I have a very important question to ask this week; If the characters in AMC’s The Walking Dead were real, who would you rather have as a survival buddy during a zombie apocalypse; Tyreese Williams or Abraham Ford? In case you forgot who these characters are, Tyreese is a big black dude who travels with his sister (Sasha) and of late has become most notable for his babysitting skills. Abraham on the other hand is a big white dude who travels with his girlfriend (Rosita Espinosa) and a guy who he believes can cure the zombie plague (Eugene Porter). Abraham is best known for his dedication to his self-assigned mission, which is to get Eugene to Washington, DC. For the purposes of this discussion however, let’s focus only on Abraham and Tyreese and not their traveling companions. Here’s a little background on each character:
FYI, I haven’t read the comic book, so this debate is based solely on the TV series and events that have occurred as of season five, episode five.
Sgt. Abraham Ford
Most of what we know about Abraham comes from the most recent episode of the show (again, season 5 Ep. 5), so if you haven’t watched it yet SPOILER ALERT! Until this most recent episode, we only knew that Abraham is former military (supposedly, people do lie about their pasts in The Walking Dead) and he’s on a mission to get Eugene to DC. Abraham showed time and again that he is about getting things done and everything he did was in pursuit of this one goal. This was both an asset and a liability as he seemed willing to sacrifice any and everything to keep Eugene safe, including his girlfriend Rosita.
Abraham’s backstory, which we finally learned this week, begins violently as we discover that early in the apocalypse he savagely beat and killed four men with a can (of soup? peaches? who knows) in order to protect his wife and kids. As it turns out, whatever he did to protect his family scared them so bad that they ran away in the middle of the night… only to be eaten by zombies. We also learned that without his family Abraham had no purpose and was seconds away from suicide, until Eugene stumbled into his life begging for help and talking about special missions.
With a reason to carry on, Abraham’s skill set becomes clear. He said it best this week when he tells another character; “It’s easy to kill. It’s the easiest thing in the world.” Speaking of things Abraham says, at one point he gives this winner of a quote;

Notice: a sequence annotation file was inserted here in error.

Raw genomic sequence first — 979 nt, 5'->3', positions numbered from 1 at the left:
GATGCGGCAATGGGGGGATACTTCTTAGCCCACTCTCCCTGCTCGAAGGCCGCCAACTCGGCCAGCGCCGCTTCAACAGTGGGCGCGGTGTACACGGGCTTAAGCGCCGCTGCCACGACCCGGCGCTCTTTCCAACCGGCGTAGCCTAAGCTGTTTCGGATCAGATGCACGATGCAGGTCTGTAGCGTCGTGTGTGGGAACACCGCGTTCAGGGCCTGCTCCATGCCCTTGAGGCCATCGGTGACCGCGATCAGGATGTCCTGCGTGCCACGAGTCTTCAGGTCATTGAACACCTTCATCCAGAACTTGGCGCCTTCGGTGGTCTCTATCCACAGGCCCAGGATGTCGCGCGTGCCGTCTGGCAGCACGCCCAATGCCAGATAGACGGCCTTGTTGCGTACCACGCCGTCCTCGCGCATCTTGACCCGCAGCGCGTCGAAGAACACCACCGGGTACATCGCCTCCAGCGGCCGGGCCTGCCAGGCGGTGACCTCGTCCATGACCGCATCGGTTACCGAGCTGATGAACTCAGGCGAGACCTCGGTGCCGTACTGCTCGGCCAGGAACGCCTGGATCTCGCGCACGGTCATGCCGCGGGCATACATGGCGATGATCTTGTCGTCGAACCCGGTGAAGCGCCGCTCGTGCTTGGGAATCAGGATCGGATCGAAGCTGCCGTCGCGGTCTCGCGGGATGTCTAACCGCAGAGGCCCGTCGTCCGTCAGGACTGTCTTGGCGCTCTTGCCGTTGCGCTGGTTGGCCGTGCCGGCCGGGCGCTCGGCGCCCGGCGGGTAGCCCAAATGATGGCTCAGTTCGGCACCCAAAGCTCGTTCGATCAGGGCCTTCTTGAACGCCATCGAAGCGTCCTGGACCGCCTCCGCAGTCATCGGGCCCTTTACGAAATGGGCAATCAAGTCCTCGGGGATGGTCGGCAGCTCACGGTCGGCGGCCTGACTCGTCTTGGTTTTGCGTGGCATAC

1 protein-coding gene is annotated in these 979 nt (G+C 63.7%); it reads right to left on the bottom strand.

“…I took a pretty hard shot to the sack with that crash. I am stressed and depressed… I’m gonna rub some dirt on it and walk it off.”
Later that night, when another male character tells Abraham he should get some rest, he responds by saying; “I need to get some ass first.” Then we see him having sex with Rosita… which is probably a good indicator of how he sees Rosita. That pretty much sums up Abraham. He’s brave, loves to protect people and is goal oriented, but he’s also angry, ignores his emotional and physical pain (which Rosita wisely points out may actually be slowing the group down as opposed to making them stronger), and thinks that sex and violence are the answer to his problems. Oh right, and he has an explosive temper and finds killing to be the easiest thing in the world.
We don’t know much about Tyreese’s pre-apocalypse life or even his life before joining the show’s main protagonists. We know that he lived in Jacksonville, FL, and that he and his sister bounced between a few different groups of survivors before finally joining the show’s core group. We also know that Tyreese led at least one group for a time and that he’s been in love twice so far. Sadly, both relationships ending tragically (zombies killed one partner and a main character killed the other).
Here’s part of Tyreese’s description from AMC’s website;
“Tyreese proves himself a capable soldier but also a kind and thoughtful member of the community, expressing distaste at the systematic slaughter of walkers…”
Kind and thoughtful have become the defining aspects of Tyreese’s personality thus far, as he is often unwilling to commit violence, even against walkers. He makes himself useful in plenty of other ways, so he’s not a bad group member, it’s just the violence that he avoids. His primary refuge from all the violence is watching the few remaining kids left on the show. He’s become so associated with child care in fact, that one of my Facebook friends once wrote; “I don’t like what they’re doing with his character. They’ve turned him into a glorified babysitter.” Post-apocalyptic mammy is more like it. It’s hard to miss the racial undertones of watching yet another black character raise the white people’s kids as they’re off doing whatever it is they do (in this case slaughter zombies). However, I have to admit that I’m not completely opposed to this turn of events. Rarely do we see a black man depicted this way anywhere on TV. For the most part I’m pleased to see this depiction of a black man choosing tenderness and love over aggression and violence. That being said, there’s got to be more he can be doing beyond minding the white kids!